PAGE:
Aliens on Enceladus: Microbes Thrive in Environment Similar to Saturn's Icy Moon

Saturn's icy moon Enceladus, as pictured by NASA's Cassini spacecraft. NASA/JPL-Caltech/Space Science Institute

Microbes could be pumping methane into the erupting gas plumes of Enceladus, one of Saturn's moons, a new laboratory simulation has shown.

Microorganisms producing the gas thrived in a laboratory environment that was designed to mimic conditions on the moon. Furthermore, researchers think there may be enough molecular hydrogen on Enceladus to support this life.

Earth-like hydrothermal activity

Enceladus is a "hot spot" in the search for extraterrestrial life, the authors wrote in the study published this week in Nature Communications.

Geophysical evidence suggests a liquid ocean and a rocky core lie beneath the moon's icy shell. Hydrothermal activity sends plumes of water and gas through cracks in Enceladus's frozen surface. Before it plunged to its death, NASA's Cassini probe found gases including methane, carbon dioxide and molecular hydrogen in these jets.

"There are many conditions on Enceladus that are similar to environments...found on Earth. On Earth, these environments (anaerobic, hydrothermal vent systems) harbor life," study author Simon Rittmann from the University of Vienna told Newsweek in an email interview. "We tried to reproduce the putative Enceladus-like conditions in the lab and to grow methanogens under these conditions."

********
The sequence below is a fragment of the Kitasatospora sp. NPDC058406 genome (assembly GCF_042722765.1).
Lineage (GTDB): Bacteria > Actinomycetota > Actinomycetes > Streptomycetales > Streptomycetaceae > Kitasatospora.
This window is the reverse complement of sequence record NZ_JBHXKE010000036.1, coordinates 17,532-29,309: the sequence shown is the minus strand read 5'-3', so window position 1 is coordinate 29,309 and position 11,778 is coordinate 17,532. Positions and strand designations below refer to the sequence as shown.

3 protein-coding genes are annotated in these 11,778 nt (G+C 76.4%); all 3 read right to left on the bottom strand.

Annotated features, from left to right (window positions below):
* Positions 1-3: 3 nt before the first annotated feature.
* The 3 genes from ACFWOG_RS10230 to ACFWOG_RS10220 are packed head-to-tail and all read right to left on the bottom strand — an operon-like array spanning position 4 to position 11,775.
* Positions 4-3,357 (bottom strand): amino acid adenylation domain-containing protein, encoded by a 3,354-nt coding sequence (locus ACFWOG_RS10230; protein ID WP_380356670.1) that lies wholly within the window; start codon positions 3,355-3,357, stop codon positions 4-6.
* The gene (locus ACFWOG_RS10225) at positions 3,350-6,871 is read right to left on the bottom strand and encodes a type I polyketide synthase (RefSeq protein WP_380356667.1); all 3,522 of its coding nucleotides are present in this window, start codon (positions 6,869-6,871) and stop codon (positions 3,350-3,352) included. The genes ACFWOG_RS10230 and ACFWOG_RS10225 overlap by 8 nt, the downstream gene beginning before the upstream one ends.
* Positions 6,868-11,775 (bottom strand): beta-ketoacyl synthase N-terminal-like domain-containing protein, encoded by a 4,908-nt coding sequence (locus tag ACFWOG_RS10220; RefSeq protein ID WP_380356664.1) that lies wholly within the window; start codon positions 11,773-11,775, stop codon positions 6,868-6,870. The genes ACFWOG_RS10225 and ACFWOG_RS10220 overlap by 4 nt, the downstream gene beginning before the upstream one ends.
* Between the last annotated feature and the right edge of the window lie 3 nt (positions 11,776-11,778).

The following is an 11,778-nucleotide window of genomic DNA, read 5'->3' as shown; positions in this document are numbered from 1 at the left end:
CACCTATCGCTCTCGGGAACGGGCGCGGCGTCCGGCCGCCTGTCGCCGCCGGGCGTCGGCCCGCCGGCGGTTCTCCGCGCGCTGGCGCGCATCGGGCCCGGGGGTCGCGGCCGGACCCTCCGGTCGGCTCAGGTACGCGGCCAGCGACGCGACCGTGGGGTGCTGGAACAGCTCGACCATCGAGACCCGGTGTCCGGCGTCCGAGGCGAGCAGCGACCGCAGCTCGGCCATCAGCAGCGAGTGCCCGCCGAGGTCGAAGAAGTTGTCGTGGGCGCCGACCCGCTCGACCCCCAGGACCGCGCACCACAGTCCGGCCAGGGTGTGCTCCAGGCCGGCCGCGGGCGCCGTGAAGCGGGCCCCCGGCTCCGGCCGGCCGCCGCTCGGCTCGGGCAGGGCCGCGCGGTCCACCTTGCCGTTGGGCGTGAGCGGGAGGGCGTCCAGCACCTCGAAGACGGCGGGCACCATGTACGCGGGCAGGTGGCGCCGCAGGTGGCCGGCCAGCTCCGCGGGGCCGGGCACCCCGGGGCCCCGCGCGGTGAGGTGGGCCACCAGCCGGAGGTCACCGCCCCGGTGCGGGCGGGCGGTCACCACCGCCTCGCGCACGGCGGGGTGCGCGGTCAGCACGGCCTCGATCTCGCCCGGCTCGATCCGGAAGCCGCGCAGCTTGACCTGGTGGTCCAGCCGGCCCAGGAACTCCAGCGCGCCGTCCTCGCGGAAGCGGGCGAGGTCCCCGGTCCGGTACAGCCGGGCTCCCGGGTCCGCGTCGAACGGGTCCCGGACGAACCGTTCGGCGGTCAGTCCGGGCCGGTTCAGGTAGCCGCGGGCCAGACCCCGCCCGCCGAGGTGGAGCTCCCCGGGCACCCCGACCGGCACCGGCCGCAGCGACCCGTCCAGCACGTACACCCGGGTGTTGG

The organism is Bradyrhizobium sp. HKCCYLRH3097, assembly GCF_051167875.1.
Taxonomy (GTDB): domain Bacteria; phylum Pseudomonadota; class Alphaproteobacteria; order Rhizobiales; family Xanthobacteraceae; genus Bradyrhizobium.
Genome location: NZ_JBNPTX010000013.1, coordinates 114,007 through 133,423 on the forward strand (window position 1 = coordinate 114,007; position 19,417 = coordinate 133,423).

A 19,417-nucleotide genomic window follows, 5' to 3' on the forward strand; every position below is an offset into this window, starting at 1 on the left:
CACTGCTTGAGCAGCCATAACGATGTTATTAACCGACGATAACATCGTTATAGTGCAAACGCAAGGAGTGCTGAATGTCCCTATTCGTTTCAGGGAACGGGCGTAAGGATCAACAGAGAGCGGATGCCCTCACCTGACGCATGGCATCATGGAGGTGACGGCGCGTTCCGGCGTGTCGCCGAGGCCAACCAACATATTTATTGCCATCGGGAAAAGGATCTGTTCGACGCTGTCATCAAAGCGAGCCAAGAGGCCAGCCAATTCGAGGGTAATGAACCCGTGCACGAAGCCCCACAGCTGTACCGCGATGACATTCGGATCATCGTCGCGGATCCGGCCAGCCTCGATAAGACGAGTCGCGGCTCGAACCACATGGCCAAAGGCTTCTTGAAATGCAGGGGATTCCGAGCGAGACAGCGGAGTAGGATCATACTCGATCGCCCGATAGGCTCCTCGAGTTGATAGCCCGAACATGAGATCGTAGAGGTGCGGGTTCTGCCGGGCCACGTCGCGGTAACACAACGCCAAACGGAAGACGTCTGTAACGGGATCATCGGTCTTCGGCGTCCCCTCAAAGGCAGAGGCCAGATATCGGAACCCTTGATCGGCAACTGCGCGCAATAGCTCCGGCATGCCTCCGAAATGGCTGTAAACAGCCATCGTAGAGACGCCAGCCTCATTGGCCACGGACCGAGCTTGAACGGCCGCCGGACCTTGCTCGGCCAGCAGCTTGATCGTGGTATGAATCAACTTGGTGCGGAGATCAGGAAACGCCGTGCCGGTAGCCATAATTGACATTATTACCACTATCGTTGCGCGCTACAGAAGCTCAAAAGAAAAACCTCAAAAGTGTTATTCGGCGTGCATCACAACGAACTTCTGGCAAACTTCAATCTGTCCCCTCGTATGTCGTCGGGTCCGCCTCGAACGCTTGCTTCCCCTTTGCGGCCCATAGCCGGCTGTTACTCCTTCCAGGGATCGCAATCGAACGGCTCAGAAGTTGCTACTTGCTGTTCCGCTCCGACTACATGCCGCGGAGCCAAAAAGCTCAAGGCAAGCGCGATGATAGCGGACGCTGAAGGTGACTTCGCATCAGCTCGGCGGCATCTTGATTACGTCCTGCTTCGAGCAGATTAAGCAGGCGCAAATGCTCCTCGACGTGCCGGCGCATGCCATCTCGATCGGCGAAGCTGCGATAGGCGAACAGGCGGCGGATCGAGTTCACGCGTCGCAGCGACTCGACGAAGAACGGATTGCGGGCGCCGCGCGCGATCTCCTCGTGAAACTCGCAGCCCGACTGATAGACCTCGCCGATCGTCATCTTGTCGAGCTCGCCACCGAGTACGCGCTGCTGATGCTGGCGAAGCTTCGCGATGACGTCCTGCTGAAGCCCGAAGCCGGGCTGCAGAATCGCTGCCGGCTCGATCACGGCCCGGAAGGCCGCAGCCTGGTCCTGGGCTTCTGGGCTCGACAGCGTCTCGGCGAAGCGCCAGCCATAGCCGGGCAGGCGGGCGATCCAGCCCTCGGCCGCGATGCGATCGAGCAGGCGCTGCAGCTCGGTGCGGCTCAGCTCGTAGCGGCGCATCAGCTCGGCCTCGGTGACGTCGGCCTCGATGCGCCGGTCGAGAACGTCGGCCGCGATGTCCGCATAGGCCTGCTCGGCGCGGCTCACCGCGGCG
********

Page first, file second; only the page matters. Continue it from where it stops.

Methanogens are microorganisms which can produce methane. Their presence on Enceladus could—theoretically—account for some of the methane detected in the moon's plumes.

The team investigated different gas and pressure compositions which could mimic those of Enceladus. Then they cultivated methanogens—some of which grew even in the presence of potential inhibitors like formaldehyde.

Microbes munch on molecular hydrogen

The microbes consume carbon dioxide and molecular hydrogen for growth, churning out methane in the process.

A process called serpentinization can alter rock in hydrothermal systems on Earth, and scientists think something similar might be happening in the rocky heart of Enceladus. These geochemical reactions, the researchers think, might produce enough molecular hydrogen to support these microorganisms.

Theoretically possible

Unfortunately for alien hunters, this study cannot actually confirm what is happening on Enceladus. But, this simulation offers a window into the distant icy moon. "The conditions of the lab experiments could not encompass all putative conditions...on Enceladus. But, we tried to be as broad as possible with the experiments," Rittmann said.

While it doesn't prove microbes exist on Enceladus, it does show they might be possible. "Some of the [methane] detected in the plume of Enceladus might, in principle, be produced by methanogens," the authors wrote in the study.

However, the research had its limitations. Methane, for example, can be produced via non-biological means. The authors modeled this kind of methane production rate as part of their work, but suggest efforts to find chemical signatures of biological methane production would be valuable.

The next steps for the team will take them back down to their home planet. They will investigate how methanogens grow in serpentinization environments on Earth, Rittmann told Newsweek.